In marketing, we often talk about finding out your target market’s “point of pain,” as if it’s a simple concept that everyone should know. But it’s not as straightforward as it sounds, something I was reminded of when a client recently asked me, “Hey, what is a point of pain exactly?” We talk about this “point of pain” so often that we marketers sometimes forget that normal people in the real world often don’t know what it means…so today we’re going to get into the question: What exactly is a “point of pain,” anyway?
Typically, when I train new marketing professionals, I define “point of pain” as “the thing that keeps your target market up at night.” The point of pain is the problem your potential customers or clients are trying to find a solution for. It’s the thing that bugs them, nags at them, drives them bonkers trying to figure out how to fix, solve, or manage. And it’s going to be different for every target market.
The Big Four
The big four points of pain, in no particular order are:
- Love: The questions that naturally recur in a customer or a client might be things like, “Will I be loved?”, “Will I find love?”, or “Will I find true love?”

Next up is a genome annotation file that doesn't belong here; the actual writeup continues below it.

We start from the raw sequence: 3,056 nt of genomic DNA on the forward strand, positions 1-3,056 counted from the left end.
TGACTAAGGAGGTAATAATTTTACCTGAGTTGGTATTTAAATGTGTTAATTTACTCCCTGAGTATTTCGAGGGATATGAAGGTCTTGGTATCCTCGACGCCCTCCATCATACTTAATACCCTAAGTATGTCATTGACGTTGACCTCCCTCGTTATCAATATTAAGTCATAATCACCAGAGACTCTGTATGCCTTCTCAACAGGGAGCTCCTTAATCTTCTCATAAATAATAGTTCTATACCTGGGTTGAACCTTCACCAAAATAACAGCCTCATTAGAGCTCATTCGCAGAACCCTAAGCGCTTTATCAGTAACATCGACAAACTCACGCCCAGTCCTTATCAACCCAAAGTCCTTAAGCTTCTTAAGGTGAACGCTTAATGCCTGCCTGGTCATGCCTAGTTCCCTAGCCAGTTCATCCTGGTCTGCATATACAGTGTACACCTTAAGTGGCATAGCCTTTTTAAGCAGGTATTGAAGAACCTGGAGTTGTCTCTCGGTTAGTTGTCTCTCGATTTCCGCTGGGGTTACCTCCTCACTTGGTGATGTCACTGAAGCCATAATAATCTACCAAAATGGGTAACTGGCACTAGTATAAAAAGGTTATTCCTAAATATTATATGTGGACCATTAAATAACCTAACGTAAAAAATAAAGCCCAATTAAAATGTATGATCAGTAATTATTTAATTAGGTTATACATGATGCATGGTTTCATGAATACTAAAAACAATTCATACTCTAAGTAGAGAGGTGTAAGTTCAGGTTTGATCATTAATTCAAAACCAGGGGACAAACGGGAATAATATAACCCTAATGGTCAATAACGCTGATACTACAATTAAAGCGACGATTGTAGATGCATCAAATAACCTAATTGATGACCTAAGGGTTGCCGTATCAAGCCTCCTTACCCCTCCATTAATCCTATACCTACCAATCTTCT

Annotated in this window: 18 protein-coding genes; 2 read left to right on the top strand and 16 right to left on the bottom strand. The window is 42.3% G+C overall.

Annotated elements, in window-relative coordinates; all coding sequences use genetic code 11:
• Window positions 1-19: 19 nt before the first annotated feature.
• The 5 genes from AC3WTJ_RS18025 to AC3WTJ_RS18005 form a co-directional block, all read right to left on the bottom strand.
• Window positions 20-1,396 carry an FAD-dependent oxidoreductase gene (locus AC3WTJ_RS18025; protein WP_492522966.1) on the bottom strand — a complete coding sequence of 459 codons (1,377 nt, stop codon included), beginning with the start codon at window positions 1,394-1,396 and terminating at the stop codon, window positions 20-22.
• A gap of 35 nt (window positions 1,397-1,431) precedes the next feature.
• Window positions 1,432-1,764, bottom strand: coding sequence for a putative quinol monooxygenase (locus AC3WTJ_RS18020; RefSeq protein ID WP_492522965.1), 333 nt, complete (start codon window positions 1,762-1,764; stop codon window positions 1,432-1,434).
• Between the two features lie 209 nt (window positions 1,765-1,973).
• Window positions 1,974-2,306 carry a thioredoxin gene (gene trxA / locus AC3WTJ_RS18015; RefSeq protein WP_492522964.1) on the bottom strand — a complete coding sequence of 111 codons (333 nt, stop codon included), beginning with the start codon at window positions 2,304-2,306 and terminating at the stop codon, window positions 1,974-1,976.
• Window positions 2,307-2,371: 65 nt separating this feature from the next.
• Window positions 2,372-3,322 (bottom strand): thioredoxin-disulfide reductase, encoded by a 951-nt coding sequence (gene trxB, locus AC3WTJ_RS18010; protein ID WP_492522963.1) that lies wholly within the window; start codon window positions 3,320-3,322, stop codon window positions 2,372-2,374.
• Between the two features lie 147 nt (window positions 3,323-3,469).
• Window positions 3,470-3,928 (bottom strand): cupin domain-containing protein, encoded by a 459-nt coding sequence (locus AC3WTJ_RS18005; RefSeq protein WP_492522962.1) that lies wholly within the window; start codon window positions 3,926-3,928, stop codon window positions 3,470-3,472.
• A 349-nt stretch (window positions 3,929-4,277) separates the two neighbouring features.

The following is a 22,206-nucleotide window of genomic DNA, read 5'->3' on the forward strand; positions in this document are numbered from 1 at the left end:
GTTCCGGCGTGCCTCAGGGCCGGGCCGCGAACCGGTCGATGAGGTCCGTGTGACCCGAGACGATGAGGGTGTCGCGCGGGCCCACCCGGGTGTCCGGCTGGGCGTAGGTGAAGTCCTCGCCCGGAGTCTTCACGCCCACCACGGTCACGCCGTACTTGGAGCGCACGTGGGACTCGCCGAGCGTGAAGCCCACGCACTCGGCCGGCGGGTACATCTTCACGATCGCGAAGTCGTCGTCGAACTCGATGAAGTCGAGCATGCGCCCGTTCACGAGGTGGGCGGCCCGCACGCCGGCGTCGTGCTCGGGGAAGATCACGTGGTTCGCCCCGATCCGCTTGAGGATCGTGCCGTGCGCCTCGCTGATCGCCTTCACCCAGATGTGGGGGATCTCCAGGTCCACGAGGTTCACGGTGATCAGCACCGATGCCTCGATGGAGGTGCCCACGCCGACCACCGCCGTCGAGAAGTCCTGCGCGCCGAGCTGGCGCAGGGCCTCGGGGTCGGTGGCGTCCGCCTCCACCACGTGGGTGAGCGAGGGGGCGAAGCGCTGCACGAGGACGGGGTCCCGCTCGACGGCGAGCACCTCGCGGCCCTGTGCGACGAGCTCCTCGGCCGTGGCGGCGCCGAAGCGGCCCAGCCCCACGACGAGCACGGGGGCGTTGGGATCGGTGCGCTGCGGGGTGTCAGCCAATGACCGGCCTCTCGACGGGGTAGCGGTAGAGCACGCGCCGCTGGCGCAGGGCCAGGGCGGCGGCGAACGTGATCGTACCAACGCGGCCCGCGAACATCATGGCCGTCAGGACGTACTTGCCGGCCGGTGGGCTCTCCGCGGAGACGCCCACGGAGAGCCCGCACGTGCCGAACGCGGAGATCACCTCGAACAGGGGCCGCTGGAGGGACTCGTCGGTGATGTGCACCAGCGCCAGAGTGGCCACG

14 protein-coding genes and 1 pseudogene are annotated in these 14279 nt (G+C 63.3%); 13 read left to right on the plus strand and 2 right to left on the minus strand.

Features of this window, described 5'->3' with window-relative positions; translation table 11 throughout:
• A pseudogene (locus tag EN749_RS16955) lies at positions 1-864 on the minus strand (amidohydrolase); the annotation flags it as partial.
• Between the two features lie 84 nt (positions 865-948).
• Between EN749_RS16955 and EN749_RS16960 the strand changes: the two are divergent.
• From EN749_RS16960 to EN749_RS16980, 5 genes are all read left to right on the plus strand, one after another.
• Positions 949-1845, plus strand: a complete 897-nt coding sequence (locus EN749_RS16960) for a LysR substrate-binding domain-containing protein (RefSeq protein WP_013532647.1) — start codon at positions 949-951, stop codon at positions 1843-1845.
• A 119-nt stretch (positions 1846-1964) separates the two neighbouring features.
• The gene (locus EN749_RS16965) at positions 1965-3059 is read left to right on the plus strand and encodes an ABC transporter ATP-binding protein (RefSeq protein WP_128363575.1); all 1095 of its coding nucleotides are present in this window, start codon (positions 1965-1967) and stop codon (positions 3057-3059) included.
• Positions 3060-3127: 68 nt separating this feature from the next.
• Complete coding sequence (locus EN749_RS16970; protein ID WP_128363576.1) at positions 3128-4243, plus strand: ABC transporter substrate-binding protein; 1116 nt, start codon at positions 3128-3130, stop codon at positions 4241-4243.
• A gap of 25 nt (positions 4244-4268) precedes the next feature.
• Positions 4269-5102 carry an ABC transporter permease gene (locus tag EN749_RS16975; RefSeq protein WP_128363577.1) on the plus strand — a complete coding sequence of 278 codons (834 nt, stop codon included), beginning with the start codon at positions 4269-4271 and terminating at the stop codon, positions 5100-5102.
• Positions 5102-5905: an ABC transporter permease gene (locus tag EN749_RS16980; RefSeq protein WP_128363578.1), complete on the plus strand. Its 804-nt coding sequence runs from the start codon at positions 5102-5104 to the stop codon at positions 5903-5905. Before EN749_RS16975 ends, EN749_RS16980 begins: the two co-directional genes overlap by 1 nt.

- Money: Here, the questions could be, “Will I be able to pay my bills?”, “How can I pay my bills?”, or things like, “How can I get rich?”
- Health: With health, the questions might be, “How can I live longer/look better/feel stronger/have more energy?” or “How can I solve [insert health problem here]?”
- Sex: ….uh, the questions here are pretty obvious.
But just because these four points of pain are the biggest ones doesn’t mean that these will fall on the list of your target market’s points of pain. In fact your target market might have a completely different point of pain that’s nowhere near the ones on this list.
What is the point of pain for your audience?
It is vitally important for you to know your own audience so that you have a sound basis upon which to determine your target market’s point of pain.
If you’ve created an app that people use to play a game on their phones or tablets, you probably aren’t going to fall into the Big Four with your points of pain. Instead, your target market might be looking to alleviate boredom or stave off brain aging.
If you’re a coach, your clients most likely do fall within the Big Four; you can actually use the point of pain to niche down your target market and differentiate yourself in a very crowded market.
If you don’t know, ask.
Even if you know your audience well, the truth is, sometimes you don’t really know what their biggest point of pain is. Or maybe they have so many pain points that you need to whittle them down to the top three. If you don’t know, ask them. Setting up a survey is pretty easy these days, and you can ask one question: “What keeps you up at night?” or “What are the biggest challenges you face in [insert industry here]?” Then you’ll know exactly what point of pain to focus on solving for your clientele, and that will mean you can bring enormous value to them.